Jazz at Lincoln Center’s virtual concert season focuses on social justice

Jazz at Lincoln Center has announced a lineup of all-virtual presentations focused on the role of jazz in civil rights and social justice for its shortened spring concert season.

The performances will feature celebrations of Betty Carter, Billie Holiday, Abbey Lincoln, Nina Simone and John Coltrane, as well as collaborations with acclaimed activist Bryan Stevenson.

The first concert, called Legacies of Excellence, premieres on Feb. 20, with vocalist Catherine Russell exploring the music and legacies of jazz icons such as Duke Ellington and Ella Fitzgerald. The program supports Jazz at Lincoln Center’s Let Freedom Swing education initiative, which reaches more than 85,000 students annually.

Next, the Jazz at Lincoln Center Orchestra with Wynton Marsalis and a roster of special guest vocalists — including Melanie Charles, Shenel Johns, and Ashley Pezzotti — will perform a program called Voices of Freedom, featuring songs by some of the most powerful performers and songwriters of the 20th century. Trombonist and vocalist Chris Crenshaw serves as musical director for this showcase of music by Betty Carter, Billie Holiday, Abbey Lincoln and Nina Simone.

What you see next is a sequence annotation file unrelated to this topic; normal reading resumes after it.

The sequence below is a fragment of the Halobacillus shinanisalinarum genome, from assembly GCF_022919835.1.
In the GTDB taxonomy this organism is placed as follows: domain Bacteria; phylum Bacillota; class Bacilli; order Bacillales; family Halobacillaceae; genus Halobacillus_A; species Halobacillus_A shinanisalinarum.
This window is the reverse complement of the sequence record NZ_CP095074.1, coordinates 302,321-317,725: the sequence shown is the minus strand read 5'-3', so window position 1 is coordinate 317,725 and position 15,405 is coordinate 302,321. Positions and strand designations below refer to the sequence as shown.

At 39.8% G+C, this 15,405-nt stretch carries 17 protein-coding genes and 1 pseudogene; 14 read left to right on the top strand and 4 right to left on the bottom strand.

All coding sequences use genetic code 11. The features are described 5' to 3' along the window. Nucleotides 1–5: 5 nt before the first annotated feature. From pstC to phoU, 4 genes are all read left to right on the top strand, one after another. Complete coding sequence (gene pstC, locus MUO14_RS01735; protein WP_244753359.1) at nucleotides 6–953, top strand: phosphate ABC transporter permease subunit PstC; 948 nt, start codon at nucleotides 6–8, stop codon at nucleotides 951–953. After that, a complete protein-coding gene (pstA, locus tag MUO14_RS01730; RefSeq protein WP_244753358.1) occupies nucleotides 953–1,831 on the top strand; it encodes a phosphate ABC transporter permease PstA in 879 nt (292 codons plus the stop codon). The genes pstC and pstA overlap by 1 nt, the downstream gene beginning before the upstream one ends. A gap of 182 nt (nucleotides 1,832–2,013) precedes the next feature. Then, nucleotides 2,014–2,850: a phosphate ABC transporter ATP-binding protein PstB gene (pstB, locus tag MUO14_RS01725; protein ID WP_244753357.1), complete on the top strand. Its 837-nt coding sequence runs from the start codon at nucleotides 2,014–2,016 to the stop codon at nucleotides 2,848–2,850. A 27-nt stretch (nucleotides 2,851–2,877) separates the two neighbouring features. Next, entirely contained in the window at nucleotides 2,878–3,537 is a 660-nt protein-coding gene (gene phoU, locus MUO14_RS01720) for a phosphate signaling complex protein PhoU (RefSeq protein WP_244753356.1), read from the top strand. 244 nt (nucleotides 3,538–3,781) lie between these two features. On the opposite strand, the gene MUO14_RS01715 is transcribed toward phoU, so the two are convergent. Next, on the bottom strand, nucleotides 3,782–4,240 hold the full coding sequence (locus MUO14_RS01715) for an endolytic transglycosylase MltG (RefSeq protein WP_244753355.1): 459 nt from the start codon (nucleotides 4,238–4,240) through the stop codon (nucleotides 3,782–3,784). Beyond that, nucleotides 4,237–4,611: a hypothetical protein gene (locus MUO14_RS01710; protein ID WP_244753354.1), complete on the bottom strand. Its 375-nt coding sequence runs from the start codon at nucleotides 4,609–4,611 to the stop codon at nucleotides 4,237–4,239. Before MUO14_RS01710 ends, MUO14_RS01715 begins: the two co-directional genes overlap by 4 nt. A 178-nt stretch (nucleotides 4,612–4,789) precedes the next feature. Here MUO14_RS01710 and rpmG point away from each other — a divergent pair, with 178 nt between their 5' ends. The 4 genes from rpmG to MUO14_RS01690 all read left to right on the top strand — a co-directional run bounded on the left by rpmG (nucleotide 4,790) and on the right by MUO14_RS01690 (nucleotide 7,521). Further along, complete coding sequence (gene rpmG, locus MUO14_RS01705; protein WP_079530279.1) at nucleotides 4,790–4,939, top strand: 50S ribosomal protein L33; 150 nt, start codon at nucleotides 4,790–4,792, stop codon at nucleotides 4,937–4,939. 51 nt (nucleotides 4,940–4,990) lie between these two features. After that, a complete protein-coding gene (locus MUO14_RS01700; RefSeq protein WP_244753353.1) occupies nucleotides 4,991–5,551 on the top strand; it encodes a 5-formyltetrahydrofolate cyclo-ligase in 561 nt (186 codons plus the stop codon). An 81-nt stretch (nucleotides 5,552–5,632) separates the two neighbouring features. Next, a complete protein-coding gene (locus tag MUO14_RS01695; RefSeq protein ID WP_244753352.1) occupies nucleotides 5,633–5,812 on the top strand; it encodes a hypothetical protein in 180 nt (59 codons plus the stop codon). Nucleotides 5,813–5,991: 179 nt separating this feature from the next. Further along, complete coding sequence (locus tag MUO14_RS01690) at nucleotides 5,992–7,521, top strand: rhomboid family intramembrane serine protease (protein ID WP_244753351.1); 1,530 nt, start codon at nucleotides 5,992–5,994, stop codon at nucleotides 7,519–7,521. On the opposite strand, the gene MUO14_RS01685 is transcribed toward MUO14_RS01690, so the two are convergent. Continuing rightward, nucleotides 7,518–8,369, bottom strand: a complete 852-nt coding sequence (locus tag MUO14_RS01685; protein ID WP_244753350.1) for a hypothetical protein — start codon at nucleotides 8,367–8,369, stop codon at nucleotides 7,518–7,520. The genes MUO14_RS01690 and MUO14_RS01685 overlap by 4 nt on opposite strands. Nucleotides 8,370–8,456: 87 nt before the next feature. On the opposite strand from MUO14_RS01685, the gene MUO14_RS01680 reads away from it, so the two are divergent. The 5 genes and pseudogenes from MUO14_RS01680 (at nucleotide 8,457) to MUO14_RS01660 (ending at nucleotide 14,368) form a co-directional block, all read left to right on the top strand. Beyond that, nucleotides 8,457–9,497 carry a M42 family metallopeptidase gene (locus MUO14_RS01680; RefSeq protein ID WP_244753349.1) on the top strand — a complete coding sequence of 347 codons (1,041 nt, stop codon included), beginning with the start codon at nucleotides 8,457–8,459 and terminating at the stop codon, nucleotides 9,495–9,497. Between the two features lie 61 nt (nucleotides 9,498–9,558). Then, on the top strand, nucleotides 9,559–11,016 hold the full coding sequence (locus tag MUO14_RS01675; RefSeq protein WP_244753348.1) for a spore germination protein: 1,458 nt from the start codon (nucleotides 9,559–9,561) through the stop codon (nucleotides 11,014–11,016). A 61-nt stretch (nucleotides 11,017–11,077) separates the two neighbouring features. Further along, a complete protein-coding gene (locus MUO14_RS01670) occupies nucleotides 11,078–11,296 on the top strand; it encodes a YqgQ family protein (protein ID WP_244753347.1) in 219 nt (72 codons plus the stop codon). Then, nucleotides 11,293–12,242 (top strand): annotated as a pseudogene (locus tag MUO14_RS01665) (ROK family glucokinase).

On May 21, bassist Endea Owens and trumpeter Josh Evans join forces for Freedom, Justice and Hope, a compelling collaboration with the globally acclaimed racial-justice activist Bryan Stevenson, founder of the Equal Justice Initiative. The band will perform original works by both Owens and Evans; Owens will debut a suite inspired by the trailblazing Black journalist and civil-rights activist Ida B. Wells, while Evans presents a musical response to the Elaine massacre in Arkansas in 1919. Stevenson will join the band to recount the historical significance of the artists’ new musical works.

Finally, the Jazz at Lincoln Center Orchestra with Wynton Marsalis will close out the season with Coltrane: A Love Supreme, a big-band rendition of John Coltrane’s seminal record from 1965, along with a number of other Coltrane classics focused on the theme of freedom. Special guest saxophonist and vocalist Camille Thurman joins the JLCO for this rare all-Coltrane performance.

Each of the shows will be available to stream on the Jazz at Lincoln Center website for a few days following its premiere. Tickets are $20 for each concert.


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